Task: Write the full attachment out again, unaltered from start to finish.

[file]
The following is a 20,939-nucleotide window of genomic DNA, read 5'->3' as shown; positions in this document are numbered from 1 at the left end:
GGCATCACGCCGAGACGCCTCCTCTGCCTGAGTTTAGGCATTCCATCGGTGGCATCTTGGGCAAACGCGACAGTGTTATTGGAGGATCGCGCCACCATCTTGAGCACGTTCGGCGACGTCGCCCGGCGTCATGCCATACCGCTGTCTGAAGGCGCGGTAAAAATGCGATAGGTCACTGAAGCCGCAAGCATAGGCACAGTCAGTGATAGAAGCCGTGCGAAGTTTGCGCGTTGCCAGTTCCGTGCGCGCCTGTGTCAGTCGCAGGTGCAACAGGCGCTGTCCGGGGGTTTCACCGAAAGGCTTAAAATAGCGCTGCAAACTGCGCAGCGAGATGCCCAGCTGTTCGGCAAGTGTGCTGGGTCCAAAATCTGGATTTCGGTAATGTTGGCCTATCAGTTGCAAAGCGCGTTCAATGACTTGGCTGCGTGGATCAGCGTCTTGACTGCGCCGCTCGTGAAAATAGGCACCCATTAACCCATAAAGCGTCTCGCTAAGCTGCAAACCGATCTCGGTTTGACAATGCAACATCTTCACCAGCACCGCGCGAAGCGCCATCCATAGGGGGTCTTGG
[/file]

The following is a 20,939-nucleotide window of genomic DNA, read 5'->3' as shown; positions in this document are numbered from 1 at the left end:
GGCATCACGCCGAGACGCCTCCTCTGCCTGAGTTTAGGCATTCCATCGGTGGCATCTTGGGCAAACGCGACAGTGTTATTGGAGGATCGCGCCACCATCTTGAGCACGTTCGGCGACGTCGCCCGGCGTCATGCCATACCGCTGTCTGAAGGCGCGGTAAAAATGCGATAGGTCACTGAAGCCGCAAGCATAGGCACAGTCAGTGATAGAAGCCGTGCGAAGTTTGCGCGTTGCCAGTTCCGTGCGCGCCTGTGTCAGTCGCAGGTGCAACAGGCGCTGTCCGGGGGTTTCACCGAAAGGCTTAAAATAGCGCTGCAAACTGCGCAGCGAGATGCCCAGCTGTTCGGCAAGTGTGCTGGGTCCAAAATCTGGATTTCGGTAATGTTGGCCTATCAGTTGCAAAGCGCGTTCAATGACTTGGCTGCGTGGATCAGCGTCTTGACTGCGCCGCTCGTGAAAATAGGCACCCATTAACCCATAAAGCGTCTCGCTAAGCTGCAAACCGATCTCGGTTTGACAATGCAACATCTTCACCAGCACCGCGCGAAGCGCCATCCATAGGGGGTCTTGG